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Incentives to attract companies away from the grey economy

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Ministry of Investment uses incentives to divert grey economy into formal economy

Ministry of Investment is willing to divert grey economy into formal economy (file photo) KHALED DESOUKI/AFP/Getty Images

Ministry of Investment is willing to divert grey economy into formal economy (file photo)
KHALED DESOUKI/AFP/Getty Images

By Lamia Nabil

With the Egyptian economy deteriorating and job opportunities in short supply, many Egyptians are trying to cover their expenses through the massive grey economy, which operates outside the tax system and most government regulation.

Osama Saleh, Minister of Investment, said that “non-regular employment is estimated at 50% of the total regular workforce in Egypt, and takes place in various sectors starting with the construction sector, service sectors, industrial and commercial sectors, and workers in mines and quarries”.

Saleh added that the Ministry of Investment has experienced some strategic success in bringing 70 companies to work under the umbrella of the formal economy. There is an ongoing agreement with the ministry to provide these investments and projects with incentives to encourage engagement with the formal economy.

The ministry’s strategy includes various incentives, such as exempting these projects and investors from taxes on work carried out before joining the formal sector.

Such projects can be issued with a temporary licence to attract more engagement with the formal economy and must gain a permanent licence within three months.

These intensives will also include facilitating procedures such as employment insurance, technical help for investors, help with marketing resources, and providing business owners and small enterprises with legal consultancy. Additionally, the strategy aims to facilitate access to funding from banks, the Social Fund for Development (SFD), and other small financing funds.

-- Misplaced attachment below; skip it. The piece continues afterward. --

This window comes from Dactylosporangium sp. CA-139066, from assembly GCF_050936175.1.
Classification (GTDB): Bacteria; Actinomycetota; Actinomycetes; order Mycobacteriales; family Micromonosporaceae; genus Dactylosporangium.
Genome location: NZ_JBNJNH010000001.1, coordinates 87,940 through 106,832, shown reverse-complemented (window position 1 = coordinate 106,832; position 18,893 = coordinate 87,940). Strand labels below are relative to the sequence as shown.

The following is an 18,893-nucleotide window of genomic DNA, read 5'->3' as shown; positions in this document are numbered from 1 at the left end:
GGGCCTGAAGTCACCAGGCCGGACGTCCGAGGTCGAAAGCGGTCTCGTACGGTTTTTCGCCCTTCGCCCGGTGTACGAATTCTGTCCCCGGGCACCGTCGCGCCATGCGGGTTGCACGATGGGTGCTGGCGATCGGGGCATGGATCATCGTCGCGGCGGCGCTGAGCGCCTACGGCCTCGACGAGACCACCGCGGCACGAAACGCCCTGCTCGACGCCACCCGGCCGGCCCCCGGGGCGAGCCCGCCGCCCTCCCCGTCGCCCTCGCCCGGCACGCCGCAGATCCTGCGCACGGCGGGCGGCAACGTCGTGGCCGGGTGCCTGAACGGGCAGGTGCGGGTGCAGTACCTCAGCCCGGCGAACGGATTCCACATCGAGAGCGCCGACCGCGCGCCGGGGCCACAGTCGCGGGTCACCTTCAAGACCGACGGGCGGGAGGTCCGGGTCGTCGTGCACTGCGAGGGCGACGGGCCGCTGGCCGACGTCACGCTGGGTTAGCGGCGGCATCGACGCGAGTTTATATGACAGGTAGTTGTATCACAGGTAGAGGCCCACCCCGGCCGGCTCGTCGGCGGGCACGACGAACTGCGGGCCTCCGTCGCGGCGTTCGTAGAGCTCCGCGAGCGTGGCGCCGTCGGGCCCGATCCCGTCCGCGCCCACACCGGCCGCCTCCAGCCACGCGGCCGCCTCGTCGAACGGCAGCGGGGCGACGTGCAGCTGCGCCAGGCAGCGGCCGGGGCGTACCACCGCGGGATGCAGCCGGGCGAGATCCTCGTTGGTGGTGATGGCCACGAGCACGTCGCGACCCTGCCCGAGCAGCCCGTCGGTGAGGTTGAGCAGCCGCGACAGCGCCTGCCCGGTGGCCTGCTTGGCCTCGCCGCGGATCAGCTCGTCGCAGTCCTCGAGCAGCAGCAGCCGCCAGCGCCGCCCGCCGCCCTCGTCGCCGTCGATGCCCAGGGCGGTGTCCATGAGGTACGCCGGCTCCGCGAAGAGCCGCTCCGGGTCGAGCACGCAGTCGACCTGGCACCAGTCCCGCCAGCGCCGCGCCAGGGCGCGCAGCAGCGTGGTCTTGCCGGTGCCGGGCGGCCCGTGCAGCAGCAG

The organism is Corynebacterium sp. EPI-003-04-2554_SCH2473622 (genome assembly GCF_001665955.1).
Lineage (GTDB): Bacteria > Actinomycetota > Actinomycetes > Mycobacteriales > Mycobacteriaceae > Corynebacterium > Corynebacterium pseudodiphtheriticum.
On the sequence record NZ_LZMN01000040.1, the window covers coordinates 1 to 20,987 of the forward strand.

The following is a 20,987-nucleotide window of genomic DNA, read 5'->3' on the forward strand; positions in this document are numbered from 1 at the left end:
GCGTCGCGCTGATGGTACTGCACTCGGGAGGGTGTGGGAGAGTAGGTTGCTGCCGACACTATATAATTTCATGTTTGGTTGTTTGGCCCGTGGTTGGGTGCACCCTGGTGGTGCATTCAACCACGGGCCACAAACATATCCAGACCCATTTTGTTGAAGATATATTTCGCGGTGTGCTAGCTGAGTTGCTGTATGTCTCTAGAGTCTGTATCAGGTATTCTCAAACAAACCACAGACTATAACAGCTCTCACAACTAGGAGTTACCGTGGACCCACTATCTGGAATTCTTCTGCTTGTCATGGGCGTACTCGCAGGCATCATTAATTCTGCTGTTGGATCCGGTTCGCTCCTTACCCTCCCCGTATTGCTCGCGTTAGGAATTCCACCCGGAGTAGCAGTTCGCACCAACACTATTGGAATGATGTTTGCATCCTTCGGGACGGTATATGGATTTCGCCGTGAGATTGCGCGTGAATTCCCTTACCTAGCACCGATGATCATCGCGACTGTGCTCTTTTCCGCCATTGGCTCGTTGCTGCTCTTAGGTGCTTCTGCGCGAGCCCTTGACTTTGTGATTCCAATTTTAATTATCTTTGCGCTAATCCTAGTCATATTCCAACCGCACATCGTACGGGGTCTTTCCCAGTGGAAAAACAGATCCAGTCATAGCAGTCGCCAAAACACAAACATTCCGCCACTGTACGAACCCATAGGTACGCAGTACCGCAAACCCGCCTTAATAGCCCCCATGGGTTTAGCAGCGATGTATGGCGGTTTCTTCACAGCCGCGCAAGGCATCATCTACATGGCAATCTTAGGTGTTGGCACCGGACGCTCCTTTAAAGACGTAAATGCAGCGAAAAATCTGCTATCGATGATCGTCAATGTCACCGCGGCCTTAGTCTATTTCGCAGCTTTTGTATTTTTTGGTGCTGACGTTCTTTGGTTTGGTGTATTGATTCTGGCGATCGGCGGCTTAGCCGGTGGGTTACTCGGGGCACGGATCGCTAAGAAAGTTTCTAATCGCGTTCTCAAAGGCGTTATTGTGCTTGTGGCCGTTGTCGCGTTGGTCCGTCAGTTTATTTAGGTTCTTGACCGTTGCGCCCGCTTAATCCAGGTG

The ministry has allocated special windows for those projects at all General Authority for Investment (GAFI) service branches, which will help to provide better services to this sector.

The Egyptian Business Development Association (Ebda) will also provide assistance, supporting small businesses and entrepreneurship. Ebda is providing training for project owners, helping them to obtain economic expertise and the necessary knowledge to join the formal economy.

Member of the member of the board of directors of the Federation of Egyptian Industries (FEI) vice president Dr. Mohammed Al-Bahey said that the grey economy is important to the economic cycle, although it works outside the law. He added that the Egyptian government has to generate real and effective mechanisms to bring grey economy businesses into the formal economy.

Abdallah Qandil, chairman of the North Sinai Chamber of Commerce, said that the fact that the government does not have accurate figures regarding the grey economy in Egypt is of major concern.


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